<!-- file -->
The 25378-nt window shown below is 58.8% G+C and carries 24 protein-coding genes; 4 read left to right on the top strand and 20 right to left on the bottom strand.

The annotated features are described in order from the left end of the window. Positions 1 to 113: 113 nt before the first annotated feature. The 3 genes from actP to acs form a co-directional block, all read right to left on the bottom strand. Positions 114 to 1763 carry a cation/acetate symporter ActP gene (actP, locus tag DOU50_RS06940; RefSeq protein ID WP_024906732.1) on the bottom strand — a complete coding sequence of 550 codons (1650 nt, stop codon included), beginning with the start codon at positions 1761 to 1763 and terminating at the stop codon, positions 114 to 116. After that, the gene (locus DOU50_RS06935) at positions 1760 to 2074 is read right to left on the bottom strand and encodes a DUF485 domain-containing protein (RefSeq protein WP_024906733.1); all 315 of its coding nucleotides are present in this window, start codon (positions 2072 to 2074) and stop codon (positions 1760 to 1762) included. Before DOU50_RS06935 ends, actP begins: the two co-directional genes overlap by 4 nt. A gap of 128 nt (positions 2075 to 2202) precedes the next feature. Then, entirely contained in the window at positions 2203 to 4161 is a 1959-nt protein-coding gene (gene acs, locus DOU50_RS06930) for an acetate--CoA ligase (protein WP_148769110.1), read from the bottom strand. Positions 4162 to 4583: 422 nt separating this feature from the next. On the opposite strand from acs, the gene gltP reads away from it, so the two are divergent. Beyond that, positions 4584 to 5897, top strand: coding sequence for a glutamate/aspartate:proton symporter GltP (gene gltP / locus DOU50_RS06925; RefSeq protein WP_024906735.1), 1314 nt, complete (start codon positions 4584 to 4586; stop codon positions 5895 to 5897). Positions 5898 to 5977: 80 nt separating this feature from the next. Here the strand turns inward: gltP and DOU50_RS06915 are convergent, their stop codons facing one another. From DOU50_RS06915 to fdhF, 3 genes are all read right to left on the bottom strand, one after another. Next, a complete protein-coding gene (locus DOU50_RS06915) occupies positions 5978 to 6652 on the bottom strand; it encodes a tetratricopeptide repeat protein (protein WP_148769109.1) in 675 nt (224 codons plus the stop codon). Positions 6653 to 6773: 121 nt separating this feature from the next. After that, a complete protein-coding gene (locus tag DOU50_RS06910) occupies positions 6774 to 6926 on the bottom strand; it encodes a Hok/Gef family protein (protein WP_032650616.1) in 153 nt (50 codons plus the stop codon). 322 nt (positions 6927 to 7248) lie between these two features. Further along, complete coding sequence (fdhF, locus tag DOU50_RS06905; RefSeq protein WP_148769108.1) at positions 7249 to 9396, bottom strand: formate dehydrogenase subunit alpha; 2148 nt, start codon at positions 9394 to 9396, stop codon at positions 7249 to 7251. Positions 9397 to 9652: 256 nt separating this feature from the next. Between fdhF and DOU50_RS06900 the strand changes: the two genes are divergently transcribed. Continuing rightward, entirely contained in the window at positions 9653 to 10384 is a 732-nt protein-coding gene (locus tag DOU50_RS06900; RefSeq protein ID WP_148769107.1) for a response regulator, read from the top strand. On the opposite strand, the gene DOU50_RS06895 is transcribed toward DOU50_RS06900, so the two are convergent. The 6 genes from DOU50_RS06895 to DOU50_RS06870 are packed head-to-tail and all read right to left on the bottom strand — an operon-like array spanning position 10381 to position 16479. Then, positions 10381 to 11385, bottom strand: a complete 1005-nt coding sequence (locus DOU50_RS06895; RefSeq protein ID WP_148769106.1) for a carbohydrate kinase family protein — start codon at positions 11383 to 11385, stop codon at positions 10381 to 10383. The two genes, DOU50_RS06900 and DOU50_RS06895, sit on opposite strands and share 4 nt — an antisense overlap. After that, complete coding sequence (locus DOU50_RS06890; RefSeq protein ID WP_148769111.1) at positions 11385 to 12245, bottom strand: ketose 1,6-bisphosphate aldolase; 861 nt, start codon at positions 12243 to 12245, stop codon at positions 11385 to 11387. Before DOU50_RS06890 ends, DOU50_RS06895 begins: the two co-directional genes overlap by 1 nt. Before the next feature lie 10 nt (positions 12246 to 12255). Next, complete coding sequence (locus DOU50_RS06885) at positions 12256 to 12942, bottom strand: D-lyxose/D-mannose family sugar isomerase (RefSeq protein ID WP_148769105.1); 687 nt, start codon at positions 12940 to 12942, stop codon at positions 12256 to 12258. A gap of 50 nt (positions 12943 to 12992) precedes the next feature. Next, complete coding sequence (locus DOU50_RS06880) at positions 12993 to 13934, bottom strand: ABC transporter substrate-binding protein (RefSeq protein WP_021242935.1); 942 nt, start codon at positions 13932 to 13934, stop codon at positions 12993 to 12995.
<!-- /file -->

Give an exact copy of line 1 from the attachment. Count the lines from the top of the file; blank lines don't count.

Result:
The 25378-nt window shown below is 58.8% G+C and carries 24 protein-coding genes; 4 read left to right on the top strand and 20 right to left on the bottom strand.